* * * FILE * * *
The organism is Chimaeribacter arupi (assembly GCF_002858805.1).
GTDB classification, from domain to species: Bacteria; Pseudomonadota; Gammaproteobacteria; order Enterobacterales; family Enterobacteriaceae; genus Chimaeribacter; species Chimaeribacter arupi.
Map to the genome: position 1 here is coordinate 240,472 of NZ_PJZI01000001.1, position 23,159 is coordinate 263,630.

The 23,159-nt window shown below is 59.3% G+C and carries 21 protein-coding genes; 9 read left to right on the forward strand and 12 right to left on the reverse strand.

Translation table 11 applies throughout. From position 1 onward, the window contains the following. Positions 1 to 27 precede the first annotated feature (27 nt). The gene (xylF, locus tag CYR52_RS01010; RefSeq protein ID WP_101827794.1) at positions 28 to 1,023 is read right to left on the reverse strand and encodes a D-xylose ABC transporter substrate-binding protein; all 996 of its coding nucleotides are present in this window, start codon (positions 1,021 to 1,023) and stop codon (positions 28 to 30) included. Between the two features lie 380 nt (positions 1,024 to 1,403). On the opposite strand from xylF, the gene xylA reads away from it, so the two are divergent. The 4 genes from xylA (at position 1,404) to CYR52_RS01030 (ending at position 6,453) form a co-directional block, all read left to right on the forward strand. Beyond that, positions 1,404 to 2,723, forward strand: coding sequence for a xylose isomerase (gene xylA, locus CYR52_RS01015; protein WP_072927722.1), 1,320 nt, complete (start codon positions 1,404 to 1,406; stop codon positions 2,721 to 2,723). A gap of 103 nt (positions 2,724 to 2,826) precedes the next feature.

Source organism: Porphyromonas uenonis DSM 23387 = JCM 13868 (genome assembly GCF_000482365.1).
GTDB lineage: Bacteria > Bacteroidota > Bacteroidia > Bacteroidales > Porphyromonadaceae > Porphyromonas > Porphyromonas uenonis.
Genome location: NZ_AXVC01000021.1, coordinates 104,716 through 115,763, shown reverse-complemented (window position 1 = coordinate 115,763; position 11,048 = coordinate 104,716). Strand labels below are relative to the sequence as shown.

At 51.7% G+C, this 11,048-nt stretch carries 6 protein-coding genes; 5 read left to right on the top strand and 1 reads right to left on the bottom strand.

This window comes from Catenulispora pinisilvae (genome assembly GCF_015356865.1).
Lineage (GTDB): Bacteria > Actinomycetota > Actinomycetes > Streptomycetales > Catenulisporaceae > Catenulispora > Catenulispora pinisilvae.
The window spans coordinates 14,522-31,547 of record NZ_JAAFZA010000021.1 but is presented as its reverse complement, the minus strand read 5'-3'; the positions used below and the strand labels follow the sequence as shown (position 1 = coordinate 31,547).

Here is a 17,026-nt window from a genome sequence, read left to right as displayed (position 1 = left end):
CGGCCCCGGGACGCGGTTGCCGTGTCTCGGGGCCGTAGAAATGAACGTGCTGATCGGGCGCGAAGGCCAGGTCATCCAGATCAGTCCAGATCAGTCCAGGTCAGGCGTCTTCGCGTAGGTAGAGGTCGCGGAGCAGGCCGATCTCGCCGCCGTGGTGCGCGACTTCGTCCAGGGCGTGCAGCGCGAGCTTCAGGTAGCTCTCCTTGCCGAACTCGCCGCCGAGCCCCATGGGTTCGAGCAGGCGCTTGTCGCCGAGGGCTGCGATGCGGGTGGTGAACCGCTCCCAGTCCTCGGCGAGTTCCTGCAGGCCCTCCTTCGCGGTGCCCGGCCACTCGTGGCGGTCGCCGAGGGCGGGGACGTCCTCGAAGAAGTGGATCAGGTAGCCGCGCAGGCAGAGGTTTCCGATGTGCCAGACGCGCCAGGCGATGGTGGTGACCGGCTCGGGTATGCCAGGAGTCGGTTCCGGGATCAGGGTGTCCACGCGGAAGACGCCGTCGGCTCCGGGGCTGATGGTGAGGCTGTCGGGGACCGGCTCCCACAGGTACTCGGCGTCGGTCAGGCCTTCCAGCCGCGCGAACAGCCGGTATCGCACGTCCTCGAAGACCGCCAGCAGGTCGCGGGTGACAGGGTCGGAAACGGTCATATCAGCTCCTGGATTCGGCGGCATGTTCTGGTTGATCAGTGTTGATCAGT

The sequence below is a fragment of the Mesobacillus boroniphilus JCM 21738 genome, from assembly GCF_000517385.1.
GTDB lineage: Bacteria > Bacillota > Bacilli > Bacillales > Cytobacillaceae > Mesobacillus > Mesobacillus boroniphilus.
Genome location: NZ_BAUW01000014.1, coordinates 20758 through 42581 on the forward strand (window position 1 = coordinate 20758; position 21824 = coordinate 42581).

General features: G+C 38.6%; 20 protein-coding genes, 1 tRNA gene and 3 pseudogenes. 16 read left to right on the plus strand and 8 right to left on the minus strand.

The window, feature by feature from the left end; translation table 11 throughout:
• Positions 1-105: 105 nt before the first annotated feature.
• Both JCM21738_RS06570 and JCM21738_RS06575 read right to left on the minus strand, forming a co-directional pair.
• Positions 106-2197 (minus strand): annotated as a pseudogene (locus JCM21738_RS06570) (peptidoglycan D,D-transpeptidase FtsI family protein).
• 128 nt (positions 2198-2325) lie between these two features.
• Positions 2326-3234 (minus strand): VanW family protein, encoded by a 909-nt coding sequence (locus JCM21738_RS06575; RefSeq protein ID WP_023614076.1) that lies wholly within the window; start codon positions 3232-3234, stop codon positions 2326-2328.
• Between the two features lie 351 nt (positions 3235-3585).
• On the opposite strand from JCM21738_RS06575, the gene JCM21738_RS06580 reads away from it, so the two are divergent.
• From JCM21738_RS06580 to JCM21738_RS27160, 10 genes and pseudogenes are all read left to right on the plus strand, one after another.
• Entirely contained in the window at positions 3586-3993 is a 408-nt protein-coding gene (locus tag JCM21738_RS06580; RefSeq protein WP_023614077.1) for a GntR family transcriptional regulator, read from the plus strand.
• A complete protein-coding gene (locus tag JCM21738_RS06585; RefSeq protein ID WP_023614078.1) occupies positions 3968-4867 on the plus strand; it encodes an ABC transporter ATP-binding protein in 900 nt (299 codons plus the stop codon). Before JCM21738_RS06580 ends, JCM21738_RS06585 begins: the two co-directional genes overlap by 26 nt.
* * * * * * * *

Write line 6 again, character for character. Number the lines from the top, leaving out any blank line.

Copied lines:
Source organism: Porphyromonas uenonis DSM 23387 = JCM 13868 (genome assembly GCF_000482365.1).